How has change accelerated?

I believe our crunch time is characterized by the acceleration of everyday life. 
Look at just two examples from history: the speed of transportation and the
acceleration of knowledge.

Around 6000 BC the camel caravan was the fastest form of
transportation at about eight miles an hour. In the late eighteenth century (1785) the
stagecoach was able to cover about ten miles an hour. It took about 8000 years to increase
the average group speed by two miles an hour. In 1825 the steam engine was invented and
within a decade locomotives could carry people at a speed of thirteen miles an hour. In
less than fifty years the average rate of speed had increased more than in the previous
8000 years. Within the next one hundred years airplanes were going 100 miles an hour and
by 1960 missiles were traveling at over 1800 mph. This rapid acceleration in the speed of
travel has transformed our planet and brought tremendous change in its wake.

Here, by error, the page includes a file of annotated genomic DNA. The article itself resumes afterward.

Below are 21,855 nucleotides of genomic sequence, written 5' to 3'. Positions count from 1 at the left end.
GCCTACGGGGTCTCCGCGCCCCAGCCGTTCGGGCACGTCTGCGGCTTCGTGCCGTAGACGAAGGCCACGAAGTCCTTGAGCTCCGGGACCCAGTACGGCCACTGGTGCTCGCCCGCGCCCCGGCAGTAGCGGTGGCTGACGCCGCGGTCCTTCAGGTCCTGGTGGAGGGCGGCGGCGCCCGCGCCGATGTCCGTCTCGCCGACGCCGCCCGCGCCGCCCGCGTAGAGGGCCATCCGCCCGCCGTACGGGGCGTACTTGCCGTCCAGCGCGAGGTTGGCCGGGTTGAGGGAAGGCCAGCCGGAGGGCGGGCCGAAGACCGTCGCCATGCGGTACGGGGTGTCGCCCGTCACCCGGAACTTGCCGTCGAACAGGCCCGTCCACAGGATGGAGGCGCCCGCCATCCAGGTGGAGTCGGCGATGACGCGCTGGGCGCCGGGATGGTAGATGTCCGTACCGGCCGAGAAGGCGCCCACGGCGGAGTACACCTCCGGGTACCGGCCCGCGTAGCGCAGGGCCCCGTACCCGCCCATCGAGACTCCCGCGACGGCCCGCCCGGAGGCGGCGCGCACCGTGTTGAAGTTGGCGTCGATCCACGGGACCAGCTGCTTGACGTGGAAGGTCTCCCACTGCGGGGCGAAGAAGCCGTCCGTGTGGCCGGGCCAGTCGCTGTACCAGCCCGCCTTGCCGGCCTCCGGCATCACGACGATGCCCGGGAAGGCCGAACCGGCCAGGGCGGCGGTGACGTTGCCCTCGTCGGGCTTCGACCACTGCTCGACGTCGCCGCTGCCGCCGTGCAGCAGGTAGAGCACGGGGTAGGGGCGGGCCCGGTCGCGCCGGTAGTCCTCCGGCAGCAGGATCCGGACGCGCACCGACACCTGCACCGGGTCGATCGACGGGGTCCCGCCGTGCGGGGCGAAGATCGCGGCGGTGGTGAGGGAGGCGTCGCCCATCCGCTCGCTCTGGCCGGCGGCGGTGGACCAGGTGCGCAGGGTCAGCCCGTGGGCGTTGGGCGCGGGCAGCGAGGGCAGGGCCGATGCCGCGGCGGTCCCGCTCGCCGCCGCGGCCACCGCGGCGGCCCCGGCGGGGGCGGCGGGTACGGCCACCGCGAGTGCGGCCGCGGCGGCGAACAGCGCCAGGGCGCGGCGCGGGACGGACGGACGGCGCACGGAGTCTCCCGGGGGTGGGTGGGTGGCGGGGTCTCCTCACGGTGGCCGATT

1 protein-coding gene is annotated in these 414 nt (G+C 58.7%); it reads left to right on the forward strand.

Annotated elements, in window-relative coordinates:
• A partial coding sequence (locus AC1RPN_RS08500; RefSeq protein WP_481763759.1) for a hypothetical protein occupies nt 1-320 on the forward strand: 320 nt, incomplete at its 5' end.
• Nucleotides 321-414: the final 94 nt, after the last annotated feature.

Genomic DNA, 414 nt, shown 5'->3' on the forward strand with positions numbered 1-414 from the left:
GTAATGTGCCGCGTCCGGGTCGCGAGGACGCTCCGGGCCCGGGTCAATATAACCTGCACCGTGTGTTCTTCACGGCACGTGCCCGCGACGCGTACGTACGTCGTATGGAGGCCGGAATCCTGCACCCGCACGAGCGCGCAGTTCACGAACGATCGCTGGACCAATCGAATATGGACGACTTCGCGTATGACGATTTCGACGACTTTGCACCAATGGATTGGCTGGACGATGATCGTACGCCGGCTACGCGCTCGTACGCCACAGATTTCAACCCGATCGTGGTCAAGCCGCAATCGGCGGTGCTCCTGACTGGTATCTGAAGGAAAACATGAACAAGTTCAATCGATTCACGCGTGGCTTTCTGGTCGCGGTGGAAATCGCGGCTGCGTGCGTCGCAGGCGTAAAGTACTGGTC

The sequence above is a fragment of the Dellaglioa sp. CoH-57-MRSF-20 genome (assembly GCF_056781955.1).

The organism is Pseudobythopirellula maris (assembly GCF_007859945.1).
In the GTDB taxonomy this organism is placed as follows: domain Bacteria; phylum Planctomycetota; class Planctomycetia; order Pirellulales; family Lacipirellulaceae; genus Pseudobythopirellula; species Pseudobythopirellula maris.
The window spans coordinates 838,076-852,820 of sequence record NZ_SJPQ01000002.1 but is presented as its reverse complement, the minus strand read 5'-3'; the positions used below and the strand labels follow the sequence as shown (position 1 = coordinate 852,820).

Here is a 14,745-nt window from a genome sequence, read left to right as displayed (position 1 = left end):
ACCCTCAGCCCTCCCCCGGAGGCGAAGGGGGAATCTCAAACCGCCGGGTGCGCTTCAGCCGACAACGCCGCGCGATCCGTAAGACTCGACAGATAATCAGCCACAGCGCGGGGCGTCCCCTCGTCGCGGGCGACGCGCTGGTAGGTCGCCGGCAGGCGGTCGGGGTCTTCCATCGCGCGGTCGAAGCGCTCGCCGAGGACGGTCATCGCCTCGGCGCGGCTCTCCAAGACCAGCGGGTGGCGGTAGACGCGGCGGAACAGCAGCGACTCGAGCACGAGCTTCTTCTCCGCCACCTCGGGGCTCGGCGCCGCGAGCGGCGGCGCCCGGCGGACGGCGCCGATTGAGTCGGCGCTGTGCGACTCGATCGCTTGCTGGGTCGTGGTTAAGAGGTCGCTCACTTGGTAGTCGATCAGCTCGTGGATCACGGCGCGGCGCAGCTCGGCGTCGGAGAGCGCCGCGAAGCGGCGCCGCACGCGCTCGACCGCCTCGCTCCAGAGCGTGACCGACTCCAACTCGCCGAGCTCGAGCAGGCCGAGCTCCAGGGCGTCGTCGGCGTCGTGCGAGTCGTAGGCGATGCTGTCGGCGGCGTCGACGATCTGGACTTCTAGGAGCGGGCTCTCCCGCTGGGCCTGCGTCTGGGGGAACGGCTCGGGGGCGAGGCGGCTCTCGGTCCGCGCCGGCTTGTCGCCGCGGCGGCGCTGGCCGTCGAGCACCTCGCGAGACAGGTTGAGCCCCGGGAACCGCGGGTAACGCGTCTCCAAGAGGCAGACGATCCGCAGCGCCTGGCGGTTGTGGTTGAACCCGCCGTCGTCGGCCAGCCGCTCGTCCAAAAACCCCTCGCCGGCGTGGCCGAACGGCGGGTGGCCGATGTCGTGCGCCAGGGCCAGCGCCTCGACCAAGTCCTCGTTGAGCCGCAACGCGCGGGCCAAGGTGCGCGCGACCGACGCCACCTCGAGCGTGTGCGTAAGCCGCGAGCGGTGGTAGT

When we
look at the accelerated rate of growth in mankind’s knowledge base, the question to
consider is, "How quickly does what we know change?" What would happen if we
assumed that all of the scientific knowledge that mankind had accumulated by the year One
AD equaled one unit of information. "How long did it take that one unit of knowledge
to double?" This research was actually done and the answer was 1500 years or until
the sixteenth century. The next doubling of knowledge from two to four units of
information took only 250 years or until 1750 AD. By 1900, one hundred and fifty years
later, knowledge had doubled again to 8 units. The speed at which information doubles was
getting faster and faster. The doubling speed has now reached every 1-2 years.


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